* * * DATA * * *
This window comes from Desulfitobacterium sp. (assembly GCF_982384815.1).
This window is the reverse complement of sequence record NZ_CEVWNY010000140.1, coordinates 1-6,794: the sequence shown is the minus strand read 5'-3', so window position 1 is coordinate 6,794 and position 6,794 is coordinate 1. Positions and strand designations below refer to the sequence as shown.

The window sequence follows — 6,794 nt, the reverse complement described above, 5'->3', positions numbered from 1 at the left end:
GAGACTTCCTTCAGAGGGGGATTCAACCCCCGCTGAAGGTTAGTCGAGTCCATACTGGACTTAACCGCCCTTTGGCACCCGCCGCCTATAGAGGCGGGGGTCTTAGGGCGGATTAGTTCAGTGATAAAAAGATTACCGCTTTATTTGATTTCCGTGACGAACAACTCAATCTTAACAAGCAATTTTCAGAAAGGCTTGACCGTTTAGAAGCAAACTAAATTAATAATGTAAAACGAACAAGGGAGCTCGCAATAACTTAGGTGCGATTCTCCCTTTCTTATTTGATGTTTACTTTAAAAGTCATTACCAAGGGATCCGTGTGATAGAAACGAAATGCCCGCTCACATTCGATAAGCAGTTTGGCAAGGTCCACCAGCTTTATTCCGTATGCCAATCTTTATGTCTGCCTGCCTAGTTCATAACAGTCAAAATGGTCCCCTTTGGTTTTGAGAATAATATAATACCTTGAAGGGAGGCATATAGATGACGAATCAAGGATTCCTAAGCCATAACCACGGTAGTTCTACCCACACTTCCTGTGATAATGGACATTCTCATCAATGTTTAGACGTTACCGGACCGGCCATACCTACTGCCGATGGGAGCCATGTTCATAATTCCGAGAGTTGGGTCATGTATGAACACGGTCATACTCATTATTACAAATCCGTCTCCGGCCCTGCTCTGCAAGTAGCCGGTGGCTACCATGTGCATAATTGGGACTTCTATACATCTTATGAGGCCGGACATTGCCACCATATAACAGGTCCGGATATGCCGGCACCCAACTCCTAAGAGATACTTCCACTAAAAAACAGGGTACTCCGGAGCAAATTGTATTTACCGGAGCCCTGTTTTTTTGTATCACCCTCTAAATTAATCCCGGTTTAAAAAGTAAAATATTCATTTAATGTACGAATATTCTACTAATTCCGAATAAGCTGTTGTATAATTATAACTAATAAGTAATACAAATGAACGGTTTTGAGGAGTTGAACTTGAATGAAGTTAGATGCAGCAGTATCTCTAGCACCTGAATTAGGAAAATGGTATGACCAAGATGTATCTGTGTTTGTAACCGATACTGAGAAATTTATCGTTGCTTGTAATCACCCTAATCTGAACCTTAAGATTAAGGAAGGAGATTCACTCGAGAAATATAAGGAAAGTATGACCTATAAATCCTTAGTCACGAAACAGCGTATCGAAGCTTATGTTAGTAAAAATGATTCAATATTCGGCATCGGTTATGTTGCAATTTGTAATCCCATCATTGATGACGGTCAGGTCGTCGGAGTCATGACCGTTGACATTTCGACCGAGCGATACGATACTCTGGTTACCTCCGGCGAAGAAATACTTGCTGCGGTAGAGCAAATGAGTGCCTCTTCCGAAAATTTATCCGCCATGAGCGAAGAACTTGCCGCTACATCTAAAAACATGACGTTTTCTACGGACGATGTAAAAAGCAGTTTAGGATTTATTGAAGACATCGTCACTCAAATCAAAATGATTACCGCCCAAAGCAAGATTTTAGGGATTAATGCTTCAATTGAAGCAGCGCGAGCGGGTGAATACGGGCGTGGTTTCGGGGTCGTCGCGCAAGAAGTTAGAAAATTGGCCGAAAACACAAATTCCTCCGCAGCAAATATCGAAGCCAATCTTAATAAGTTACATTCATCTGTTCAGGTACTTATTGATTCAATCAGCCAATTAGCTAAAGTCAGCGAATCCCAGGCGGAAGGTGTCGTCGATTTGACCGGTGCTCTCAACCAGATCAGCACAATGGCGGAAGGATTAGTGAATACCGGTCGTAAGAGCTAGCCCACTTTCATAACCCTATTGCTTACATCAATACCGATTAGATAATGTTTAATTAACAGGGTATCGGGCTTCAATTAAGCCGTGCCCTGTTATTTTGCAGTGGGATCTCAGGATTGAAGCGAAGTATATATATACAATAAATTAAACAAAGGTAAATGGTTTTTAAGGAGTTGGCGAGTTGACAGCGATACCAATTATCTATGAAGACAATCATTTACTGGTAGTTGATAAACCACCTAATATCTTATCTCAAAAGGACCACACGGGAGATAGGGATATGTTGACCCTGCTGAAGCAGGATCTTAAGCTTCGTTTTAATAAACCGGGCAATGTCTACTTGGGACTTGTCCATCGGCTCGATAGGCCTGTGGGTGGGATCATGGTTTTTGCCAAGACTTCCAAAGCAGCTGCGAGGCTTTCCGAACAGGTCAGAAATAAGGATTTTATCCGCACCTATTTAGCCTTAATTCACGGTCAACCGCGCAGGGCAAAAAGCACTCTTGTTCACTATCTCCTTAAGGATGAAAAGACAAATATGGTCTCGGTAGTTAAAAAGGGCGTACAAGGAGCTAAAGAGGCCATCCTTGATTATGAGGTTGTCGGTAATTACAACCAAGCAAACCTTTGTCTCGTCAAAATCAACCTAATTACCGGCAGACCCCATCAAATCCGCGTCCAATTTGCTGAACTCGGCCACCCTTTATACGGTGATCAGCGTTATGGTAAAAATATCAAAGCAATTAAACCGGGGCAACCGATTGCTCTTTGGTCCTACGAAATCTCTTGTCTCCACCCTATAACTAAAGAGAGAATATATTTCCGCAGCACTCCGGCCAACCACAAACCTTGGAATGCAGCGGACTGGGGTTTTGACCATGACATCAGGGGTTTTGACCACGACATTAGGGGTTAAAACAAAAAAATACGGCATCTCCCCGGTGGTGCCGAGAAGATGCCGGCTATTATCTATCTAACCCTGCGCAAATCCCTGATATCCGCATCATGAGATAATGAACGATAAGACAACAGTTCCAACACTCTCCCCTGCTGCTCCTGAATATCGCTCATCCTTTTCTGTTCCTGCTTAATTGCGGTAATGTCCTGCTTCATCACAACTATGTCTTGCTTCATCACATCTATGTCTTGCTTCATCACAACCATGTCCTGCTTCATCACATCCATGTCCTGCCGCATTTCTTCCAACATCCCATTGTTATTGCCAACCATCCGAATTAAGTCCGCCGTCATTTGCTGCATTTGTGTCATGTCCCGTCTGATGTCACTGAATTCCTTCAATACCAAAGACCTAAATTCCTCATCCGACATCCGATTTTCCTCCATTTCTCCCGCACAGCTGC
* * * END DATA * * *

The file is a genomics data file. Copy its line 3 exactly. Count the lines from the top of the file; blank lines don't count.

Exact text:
The window sequence follows — 6,794 nt, the reverse complement described above, 5'->3', positions numbered from 1 at the left end: